It was powerful enough to disrupt GPS and radio communications!
On Sunday (April 17), NASA’s Solar Dynamics Observatory, which monitors the sun constantly, captured a spectacular image of the sun emitting a mid-level solar flare.
Solar flares are powerful bursts of radiation, but don’t worry — this radiation is not capable of passing through Earth’s atmosphere to cause any physical harm to humans on the ground. However, if the burst is strong enough, it can disrupt the layer in the atmosphere where GPS and communication signals travel.
According to NOAA’s Space Weather Prediction Center, "moderate radio blackouts were observed" during the peak of the flare, which occurred at 8:29 PM EDT on April 17. But these disruptions have since subsided because radio blackouts only last for the duration of the flare.
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This particular solar flare was classified as an M6.7 class flare. An M-class flare is about a tenth of the size of the most intense flares, known as X-class flares, and the number provides information about its strength. For example, an M2 is twice as intense as an M1, and an M3 is three times as powerful.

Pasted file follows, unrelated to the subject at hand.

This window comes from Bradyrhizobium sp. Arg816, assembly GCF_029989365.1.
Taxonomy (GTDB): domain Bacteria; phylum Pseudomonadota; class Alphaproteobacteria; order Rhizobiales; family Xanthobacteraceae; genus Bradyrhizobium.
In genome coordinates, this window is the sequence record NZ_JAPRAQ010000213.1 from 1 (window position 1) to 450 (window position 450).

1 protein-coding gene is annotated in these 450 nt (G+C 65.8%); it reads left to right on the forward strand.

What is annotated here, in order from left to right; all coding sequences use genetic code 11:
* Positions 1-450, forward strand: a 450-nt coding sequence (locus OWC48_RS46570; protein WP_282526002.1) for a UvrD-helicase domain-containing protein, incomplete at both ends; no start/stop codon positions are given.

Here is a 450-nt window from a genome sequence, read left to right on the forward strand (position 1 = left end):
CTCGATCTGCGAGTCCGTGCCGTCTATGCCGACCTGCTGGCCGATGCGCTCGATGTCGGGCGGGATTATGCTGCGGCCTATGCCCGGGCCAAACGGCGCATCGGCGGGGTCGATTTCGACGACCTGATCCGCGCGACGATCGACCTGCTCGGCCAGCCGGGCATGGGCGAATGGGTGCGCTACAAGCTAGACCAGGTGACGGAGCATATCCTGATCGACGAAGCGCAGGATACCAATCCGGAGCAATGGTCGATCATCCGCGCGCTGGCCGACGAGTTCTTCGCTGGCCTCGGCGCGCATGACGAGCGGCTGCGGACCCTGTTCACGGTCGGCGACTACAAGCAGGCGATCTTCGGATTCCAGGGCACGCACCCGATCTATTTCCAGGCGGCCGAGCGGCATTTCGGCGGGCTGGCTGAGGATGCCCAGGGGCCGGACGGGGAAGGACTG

The flare originated from an area currently experiencing complex magnetic activity — known as the active region and labeled Active Region 2529 — which displayed a large dark spot, or sunspot, over the past several days.
The sunspot slowly changed its shape and size as it made its way across the sun’s surface over the past week and a half, and for much of that time, it was big enough to be visible from the ground without magnification. In fact, as of April 18, it was large enough that almost five Earths could fit inside.
Since yesterday (April 20), the sunspot has rotated out of view.
Scientists study sunspots in order to better understand what causes some to occasionally erupt with solar flares, while others remain relatively calm.
Check out this imagery of the solar flare captured by NASA:
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